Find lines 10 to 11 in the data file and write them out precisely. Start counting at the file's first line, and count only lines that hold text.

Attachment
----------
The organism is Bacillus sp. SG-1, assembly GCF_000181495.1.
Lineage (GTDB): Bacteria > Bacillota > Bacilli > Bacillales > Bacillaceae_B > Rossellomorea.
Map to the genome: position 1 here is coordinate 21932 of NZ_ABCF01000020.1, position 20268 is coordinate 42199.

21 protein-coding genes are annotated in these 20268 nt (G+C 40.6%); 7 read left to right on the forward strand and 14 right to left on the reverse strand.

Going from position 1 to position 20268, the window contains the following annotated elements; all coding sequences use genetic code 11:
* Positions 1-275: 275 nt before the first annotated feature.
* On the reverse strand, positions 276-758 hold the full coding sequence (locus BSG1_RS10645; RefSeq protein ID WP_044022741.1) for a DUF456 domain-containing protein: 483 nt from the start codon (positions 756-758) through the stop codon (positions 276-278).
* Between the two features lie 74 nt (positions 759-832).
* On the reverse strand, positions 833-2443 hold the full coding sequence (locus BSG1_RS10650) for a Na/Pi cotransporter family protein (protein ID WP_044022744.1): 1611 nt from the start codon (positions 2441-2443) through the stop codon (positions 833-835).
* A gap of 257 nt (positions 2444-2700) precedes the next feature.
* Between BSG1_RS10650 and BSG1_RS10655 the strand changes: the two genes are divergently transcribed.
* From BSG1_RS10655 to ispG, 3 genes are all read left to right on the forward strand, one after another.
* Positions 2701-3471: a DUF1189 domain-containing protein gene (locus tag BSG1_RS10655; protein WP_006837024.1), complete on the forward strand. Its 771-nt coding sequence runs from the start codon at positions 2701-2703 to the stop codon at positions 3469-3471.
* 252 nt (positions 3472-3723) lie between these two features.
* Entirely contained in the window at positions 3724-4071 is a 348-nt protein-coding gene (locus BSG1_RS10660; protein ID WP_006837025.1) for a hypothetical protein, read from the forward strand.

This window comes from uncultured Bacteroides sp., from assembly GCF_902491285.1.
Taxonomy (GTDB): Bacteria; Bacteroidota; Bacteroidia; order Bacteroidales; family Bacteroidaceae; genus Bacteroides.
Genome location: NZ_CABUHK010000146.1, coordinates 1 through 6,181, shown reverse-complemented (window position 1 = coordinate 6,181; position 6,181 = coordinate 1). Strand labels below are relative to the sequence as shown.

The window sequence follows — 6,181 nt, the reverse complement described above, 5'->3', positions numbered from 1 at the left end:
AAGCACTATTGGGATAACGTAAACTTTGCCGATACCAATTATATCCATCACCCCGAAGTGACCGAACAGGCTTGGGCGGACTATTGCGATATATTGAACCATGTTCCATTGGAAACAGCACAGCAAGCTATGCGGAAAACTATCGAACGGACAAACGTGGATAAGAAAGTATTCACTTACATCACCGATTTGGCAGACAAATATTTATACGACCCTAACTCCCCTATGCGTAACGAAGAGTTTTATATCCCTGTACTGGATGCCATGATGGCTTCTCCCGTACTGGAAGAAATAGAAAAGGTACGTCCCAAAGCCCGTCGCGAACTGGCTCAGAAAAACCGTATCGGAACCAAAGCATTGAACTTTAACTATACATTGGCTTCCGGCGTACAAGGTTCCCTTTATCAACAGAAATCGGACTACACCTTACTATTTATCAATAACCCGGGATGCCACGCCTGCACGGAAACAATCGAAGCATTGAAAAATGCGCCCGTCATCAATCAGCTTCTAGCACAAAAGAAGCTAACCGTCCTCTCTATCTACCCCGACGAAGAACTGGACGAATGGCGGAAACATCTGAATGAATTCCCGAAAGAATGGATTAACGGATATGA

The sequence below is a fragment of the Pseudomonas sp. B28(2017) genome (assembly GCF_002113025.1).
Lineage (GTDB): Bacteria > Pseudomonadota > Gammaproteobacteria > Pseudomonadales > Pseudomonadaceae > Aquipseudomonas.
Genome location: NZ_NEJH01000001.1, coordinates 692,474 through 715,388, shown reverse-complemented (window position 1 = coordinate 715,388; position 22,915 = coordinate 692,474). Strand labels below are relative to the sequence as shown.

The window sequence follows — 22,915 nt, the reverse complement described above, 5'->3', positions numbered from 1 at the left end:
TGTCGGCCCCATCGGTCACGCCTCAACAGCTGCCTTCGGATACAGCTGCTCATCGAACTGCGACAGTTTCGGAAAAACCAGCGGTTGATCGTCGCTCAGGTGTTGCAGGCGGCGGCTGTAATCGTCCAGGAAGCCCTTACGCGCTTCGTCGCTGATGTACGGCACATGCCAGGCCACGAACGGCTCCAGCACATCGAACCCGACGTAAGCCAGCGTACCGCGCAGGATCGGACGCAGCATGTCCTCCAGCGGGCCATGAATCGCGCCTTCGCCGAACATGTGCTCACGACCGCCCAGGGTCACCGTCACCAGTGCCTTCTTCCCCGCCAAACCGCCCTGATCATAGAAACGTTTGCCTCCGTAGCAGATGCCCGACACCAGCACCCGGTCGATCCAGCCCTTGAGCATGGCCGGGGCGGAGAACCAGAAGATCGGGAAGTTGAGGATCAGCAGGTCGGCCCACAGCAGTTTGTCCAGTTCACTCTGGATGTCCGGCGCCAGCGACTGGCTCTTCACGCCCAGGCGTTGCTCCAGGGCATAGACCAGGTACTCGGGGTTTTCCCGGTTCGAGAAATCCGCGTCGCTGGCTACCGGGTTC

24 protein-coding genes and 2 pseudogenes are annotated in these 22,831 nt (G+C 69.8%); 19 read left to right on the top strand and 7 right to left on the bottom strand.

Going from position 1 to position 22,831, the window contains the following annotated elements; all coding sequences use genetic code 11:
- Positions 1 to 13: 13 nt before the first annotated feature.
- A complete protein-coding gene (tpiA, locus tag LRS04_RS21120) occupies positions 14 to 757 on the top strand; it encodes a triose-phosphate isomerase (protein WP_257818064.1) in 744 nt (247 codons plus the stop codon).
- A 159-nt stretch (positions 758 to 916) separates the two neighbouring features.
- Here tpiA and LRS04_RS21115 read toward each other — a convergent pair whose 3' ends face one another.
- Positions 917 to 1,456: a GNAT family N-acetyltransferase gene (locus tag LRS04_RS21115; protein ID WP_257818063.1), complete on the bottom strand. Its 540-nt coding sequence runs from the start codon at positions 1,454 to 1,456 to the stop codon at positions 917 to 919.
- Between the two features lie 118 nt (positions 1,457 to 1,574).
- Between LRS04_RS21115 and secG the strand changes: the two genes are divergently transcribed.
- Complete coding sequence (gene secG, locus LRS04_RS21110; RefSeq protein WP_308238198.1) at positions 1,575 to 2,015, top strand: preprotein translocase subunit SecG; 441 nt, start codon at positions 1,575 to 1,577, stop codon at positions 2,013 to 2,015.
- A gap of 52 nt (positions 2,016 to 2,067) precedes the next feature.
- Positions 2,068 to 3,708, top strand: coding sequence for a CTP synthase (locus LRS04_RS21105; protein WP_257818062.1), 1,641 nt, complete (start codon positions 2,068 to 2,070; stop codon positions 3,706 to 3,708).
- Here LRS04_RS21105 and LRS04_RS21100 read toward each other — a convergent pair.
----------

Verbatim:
* A gap of 257 nt (positions 2444-2700) precedes the next feature.
* Between BSG1_RS10650 and BSG1_RS10655 the strand changes: the two genes are divergently transcribed.